IR Online is an international undergraduate literary journal produced by the Literary Editing and Publishing class at Indiana University, Bloomington. Issue 3 was planned and compiled by Emily Corwin’s class in Spring, 2018.
I have a memory of us together in the teacup ride at the state fair a block away from my house, where the cups were advertising Kraft Macaroni and Cheese. It was freshman year of high school. We grabbed the wheel in the middle and spun, and our macaroni bowl turned and turned, and without a real warning it got fast, fast so that we slid around in our seats and our laughter twisted in the air and our fingers tied knots on the wheel. We slapped each other’s wrists and bumped our knees and pulled our heads—I couldn’t tell whose hair blew in my face or whose hand waved in front of me; it all flatlined, just a mess of limbs and screams. We melted, dripped onto the floor, mixed together, came up and leaked out the sides. There wasn’t a me and a you. It was just us, swirling in the macaroni bowl.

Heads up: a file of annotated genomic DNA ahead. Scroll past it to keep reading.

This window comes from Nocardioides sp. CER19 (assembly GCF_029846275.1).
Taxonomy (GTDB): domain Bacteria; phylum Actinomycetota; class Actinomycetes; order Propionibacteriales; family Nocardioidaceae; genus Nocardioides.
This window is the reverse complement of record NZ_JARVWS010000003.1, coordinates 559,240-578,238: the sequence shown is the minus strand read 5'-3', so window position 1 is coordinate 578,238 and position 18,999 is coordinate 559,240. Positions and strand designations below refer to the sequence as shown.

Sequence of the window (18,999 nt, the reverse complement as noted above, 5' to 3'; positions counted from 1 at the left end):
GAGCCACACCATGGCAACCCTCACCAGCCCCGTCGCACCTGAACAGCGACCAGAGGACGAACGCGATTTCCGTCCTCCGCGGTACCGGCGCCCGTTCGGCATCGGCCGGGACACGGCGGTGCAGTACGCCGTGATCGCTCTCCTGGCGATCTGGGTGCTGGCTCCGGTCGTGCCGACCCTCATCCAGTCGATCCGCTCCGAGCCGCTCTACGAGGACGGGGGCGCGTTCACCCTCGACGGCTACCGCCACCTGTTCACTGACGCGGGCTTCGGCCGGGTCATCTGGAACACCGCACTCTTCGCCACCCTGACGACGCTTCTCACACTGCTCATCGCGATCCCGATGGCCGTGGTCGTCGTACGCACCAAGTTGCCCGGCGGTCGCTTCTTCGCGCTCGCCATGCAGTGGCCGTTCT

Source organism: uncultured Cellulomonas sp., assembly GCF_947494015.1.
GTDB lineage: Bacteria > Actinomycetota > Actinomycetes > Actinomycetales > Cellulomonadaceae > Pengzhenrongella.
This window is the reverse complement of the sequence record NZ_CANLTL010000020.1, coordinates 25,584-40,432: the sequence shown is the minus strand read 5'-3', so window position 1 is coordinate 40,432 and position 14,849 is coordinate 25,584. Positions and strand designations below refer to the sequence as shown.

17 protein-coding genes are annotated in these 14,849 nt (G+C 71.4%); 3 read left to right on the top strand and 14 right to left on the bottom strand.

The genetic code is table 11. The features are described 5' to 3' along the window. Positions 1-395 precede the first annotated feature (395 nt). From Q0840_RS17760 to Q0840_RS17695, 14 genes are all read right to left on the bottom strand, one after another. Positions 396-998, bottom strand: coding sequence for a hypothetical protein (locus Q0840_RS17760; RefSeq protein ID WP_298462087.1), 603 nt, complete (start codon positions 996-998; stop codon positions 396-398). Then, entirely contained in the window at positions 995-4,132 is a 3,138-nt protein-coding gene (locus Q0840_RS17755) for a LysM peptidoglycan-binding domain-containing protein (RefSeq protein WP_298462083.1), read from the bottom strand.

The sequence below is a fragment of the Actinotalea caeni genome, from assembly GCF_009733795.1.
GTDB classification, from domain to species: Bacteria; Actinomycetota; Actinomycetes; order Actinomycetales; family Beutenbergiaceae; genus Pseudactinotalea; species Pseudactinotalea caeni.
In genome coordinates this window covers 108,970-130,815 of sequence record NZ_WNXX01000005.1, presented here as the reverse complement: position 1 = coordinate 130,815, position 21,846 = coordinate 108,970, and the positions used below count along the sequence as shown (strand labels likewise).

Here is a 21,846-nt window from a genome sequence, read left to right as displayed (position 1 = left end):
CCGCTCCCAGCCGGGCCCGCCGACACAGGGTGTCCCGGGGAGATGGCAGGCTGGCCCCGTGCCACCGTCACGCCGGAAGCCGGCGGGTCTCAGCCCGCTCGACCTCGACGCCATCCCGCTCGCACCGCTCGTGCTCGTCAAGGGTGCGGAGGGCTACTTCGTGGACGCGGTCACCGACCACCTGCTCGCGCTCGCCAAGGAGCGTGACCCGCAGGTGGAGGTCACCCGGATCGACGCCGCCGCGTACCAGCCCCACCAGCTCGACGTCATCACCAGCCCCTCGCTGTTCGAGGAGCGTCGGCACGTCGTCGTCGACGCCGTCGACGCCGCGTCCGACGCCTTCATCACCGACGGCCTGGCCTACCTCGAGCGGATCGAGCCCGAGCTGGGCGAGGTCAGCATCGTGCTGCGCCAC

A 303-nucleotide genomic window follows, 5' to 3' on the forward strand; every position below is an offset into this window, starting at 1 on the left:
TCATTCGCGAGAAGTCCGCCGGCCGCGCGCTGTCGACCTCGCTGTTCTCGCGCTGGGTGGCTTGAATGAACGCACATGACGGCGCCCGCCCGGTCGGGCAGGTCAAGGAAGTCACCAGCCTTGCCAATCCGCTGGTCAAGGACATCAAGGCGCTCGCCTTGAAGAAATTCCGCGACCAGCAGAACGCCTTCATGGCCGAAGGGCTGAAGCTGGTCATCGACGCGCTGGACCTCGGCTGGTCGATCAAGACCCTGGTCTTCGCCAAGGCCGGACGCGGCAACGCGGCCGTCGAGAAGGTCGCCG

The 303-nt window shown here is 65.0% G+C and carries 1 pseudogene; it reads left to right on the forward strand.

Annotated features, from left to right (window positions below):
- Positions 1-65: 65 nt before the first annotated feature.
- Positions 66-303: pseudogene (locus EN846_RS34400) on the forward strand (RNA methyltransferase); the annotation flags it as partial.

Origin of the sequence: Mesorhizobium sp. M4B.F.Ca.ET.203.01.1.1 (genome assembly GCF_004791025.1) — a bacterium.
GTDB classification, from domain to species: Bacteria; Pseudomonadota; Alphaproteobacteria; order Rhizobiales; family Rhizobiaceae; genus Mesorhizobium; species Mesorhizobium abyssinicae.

I met you bloody, a year before. You sat in the road, making a noise somewhere between a moan and a scream. What I don’t think I ever told you is that I saw you doing it before you fell. Seated at the window, drinking milk, I watched you glide down the street, standing on the seat of your bike, glinting light into my eyes when you leaned into a turn, smiling—you were smiling—and finally slipping, crashing so the bike toppled and tossed you onto the blacktop.
I found out later you were a talented gymnast, but when I called the ambulance I didn’t know your name. I dragged you and your bike out of the road and I remember the soft whimpers you gave as your ankle bounced along, the achy complaints of heat and pain, of being unable to tell where one stopped and the other began. The ambulance arrived and I hopped in. No one tried to kick me out, so I rode with you to the hospital.